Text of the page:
Green infrastructure is not always a substitute for gray infrastructure; in many cases, it can be a complement to it. Regardless, the infrastructure bill that emerges from Congress should pay attention to both kinds of infrastructure: green and gray.

Quarterly Journal Review

Quarterly Journal Review

It’s been a while since I’ve shared quarterly journal reviews! In this post I review interesting journal articles from the first three quarters of 2021.

  1. Banerjee, P., Pal, R., Wossink, A., & Asher, J. (2021). Heterogeneity in Farmers’ Social Preferences and the Design of Green Payment Schemes. Environmental and Resource Economics, 78(2), 201–226. https://doi.org/10.1007/s10640-020-00529-7

The first article to catch my attention was Banerjee et al. on the design of green payment schemes.  The article discusses “green payment schemes,” or payment programs designed to give an incentive for farmers to produce “public goods” – to provide more conservation areas, for example, or to practice no-till farming methods to reduce soil erosion. However, the authors point out that typical green payment schemes ignore differences among farmers, and assume that all farmers are solely motivated by profit. Banjeree et al develop a model that takes into account farmers’ different motivations, and the existence of a social norm for environmental preservation. They conclude that coupling a monetary payment with a “social award” would entice more farmers to take advantage of green payment schemes.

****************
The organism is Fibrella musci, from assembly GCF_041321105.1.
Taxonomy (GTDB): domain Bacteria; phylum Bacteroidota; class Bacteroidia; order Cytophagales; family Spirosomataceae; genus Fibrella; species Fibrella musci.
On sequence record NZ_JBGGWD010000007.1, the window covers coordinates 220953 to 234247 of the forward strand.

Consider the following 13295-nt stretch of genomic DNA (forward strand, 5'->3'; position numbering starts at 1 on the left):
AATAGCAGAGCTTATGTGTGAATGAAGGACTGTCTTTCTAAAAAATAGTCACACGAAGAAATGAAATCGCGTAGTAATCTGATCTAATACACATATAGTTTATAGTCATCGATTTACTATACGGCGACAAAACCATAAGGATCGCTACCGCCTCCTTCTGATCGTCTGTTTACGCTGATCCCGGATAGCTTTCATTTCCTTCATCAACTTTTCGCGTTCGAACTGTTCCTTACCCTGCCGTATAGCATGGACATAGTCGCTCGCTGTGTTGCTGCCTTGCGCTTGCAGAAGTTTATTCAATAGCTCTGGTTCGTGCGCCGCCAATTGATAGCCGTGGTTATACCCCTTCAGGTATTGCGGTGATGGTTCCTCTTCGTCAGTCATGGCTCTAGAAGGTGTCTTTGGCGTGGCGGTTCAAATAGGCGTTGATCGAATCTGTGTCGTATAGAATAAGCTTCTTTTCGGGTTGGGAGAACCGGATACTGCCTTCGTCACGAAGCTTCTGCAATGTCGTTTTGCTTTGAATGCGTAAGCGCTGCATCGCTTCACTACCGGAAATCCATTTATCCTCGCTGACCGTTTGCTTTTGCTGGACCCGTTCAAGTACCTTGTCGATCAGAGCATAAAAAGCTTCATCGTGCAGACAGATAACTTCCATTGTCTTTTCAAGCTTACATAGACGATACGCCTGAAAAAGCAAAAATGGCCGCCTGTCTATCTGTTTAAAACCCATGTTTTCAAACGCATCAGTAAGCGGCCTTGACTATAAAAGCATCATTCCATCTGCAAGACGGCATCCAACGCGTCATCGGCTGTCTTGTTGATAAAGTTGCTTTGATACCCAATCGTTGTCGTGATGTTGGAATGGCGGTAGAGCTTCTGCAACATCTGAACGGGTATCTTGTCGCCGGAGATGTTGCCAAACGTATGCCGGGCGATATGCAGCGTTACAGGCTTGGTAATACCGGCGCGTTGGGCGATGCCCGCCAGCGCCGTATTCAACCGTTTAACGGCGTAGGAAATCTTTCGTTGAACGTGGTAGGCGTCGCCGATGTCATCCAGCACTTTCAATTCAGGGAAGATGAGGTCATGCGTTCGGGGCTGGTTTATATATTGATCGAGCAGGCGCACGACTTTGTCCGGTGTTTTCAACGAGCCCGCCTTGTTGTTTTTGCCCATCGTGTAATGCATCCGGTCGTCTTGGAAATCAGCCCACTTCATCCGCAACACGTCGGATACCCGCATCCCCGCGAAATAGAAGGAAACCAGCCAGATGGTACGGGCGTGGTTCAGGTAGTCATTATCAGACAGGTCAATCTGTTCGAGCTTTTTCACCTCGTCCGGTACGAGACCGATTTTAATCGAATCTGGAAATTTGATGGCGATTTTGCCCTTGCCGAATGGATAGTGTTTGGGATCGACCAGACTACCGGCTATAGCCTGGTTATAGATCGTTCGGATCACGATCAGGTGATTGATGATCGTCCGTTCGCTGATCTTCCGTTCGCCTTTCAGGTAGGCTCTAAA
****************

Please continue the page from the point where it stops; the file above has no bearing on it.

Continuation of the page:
1. Corona, J., Doley, T., Griffiths, C., Massey, M., Moore, C., Muela, S., Rashleigh, B., Wheeler, W., Whitlock, S. D., & Hewitt, J. (2020). An Integrated Assessment Model for Valuing Water Quality Changes in the United States. Land Economics, 96(4), 478–492. https://doi.org/10.3368/wple.96.4.478